Without getting into the weeds too deep, my research revealed that most NFT transactions happen on the Ethereum blockchain because it’s where a contract can be written. You can start here if you want specifics: https://ethereum.org/en/nft/ but what I was really interested in was the license associated with the image you are buying. Turns out there isn’t one. In very simple terms, an NFT is a digital receipt that points to an image. You own the digital receipt in the form of a token. I think it’s common knowledge that you do not own the image, but I don’t think most people know you don’t have any rights to the image either. ZERO. The erc-721 token, which most NFTs use, simply creates a unique digital receipt in the form of a token that points to an image.
But there must be rights associated with NFT photography because marketplaces, wallets, Twitter posts, and virtual galleries display images all the time. I discovered that these rights are given to you by the marketplace where you purchase the NFT. For example https://foundation.app, a popular marketplace with photographers, states the following:
When you collect an NFT on Foundation:
* You own the NFT that represents the artwork on the blockchain.
* You can display and share the piece.
* You can exhibit the piece on any platform or in any virtual space.
* You can resell or trade it on a secondary market.
What you can’t do as a collector:
* You can’t claim legal ownership, copyrights, trademarks, or other intellectual property rights.
* You can’t use the artwork in a commercial context.
* You can’t make any changes to the artwork.
* You can’t share the work in a hateful, cruel, or intolerant context.
* You can’t create additional NFTs that represent the same artwork.
The actual terms of Service spells it out even further: https://foundation.app/terms
So what happens when you resell the NFT, or the marketplace disappears, or the NFT is delisted because of a copyright dispute? I don’t know, but I have experienced this firsthand and will address it in another article. Let’s just say that as a photo industry veteran, the whole licensing aspect of NFT is stupid. It’s such an afterthought right now, but I’m hopeful that this will change as more people who understand that licensing is everything get involved. We shall see.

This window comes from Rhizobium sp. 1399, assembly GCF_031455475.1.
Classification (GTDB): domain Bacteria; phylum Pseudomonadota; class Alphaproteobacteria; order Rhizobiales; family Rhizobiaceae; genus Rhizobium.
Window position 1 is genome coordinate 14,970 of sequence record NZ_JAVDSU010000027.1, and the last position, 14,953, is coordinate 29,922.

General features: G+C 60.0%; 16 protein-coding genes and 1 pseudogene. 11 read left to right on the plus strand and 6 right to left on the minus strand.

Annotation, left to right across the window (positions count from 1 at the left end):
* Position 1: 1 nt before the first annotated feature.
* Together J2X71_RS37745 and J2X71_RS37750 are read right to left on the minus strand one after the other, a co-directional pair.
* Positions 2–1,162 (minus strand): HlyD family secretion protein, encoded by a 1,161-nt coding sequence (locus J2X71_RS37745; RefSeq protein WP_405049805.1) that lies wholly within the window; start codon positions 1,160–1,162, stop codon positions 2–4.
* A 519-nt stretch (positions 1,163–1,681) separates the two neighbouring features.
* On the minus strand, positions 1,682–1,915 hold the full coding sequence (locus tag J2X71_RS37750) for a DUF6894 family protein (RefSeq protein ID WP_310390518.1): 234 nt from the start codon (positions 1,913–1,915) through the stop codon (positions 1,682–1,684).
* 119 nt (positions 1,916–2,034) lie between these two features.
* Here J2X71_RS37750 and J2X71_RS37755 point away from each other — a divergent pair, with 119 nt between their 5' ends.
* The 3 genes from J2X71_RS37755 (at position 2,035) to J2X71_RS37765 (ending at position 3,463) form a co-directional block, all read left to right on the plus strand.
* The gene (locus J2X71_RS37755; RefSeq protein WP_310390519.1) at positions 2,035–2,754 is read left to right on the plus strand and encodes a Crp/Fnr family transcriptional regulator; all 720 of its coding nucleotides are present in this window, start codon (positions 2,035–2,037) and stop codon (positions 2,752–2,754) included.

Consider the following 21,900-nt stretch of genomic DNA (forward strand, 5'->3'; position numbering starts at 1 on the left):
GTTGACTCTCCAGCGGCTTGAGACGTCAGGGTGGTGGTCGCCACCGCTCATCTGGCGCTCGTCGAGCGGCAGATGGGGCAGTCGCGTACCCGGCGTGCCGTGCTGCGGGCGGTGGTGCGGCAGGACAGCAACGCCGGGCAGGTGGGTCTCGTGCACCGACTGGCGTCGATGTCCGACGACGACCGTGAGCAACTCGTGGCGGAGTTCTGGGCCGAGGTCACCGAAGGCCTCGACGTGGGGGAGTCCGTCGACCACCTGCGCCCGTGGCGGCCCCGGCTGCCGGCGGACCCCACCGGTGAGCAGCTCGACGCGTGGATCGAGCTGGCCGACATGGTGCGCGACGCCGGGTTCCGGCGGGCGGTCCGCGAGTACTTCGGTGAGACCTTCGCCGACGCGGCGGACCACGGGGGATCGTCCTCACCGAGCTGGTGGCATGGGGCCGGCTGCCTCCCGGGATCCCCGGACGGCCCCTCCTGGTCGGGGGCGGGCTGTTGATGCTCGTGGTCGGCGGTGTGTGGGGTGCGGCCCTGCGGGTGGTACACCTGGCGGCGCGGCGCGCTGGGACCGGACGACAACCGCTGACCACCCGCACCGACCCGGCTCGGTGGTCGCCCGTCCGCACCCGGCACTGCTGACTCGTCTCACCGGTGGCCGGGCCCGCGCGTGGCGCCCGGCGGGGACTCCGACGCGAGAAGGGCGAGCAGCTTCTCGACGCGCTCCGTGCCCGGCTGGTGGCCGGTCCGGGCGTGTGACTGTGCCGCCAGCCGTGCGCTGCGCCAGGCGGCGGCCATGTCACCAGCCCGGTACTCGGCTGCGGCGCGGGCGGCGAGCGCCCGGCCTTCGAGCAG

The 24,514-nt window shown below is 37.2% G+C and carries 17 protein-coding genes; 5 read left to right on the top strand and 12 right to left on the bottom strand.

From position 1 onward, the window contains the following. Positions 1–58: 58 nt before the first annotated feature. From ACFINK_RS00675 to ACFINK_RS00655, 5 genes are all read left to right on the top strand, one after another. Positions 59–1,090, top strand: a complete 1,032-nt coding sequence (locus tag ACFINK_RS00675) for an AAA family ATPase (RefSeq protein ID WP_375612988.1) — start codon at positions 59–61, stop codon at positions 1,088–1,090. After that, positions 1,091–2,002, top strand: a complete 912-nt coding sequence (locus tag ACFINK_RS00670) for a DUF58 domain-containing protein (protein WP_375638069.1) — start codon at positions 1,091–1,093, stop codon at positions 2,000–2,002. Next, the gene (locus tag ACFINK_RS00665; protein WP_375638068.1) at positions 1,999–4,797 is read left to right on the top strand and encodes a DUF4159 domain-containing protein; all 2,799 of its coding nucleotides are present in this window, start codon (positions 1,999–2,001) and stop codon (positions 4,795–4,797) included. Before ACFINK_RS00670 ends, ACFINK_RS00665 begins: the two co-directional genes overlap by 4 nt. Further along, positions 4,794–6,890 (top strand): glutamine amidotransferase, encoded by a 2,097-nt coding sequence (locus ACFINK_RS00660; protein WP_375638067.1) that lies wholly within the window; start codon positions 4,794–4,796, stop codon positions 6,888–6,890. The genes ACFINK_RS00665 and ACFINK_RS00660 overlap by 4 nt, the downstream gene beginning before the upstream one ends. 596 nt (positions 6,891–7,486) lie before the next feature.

I’m finally ready to buy my first NFT, which I will get to in Part 2. But there’s the elephant in the room I haven’t even addressed that makes NFTs a nonstarter for most people. Energy consumption. I believe this will be solved very soon with changes proposed many years ago that Ethereum seems to be on the verge of implementing. If these changes are not implemented, I don’t want to participate in the photography NFT world. Here’s an article that covers the changes https://coinmarketcap.com/alexandria/article/how-will-ethereum-2-reduce-energy-consumption. This series of articles assume the wasteful energy consumption of doing things on the blockchain will be addressed.
Hope you get in on the pyramid scheme early 😁
Thanks, much-needed info.
Thanks for looking into this – this is one of the most straightforward and helpful discussions about photography NFT’s that I’ve seen. Given all the downsides you acknowledge, I simply can’t see the value in investing in an NFT that represents a photo or artwork.
Do you think there’s any faint possibility that when the novelty of NFT’s wears off, people might turn their attention to valuing and paying for actual photography again?
The arguments I see that NFT’s are here to stay are pretty compelling: Collectors who are very online and want the artwork to live online with them, crypto investors with cash to burn, people who want to collect 1/1 NFT versions of prestigious works.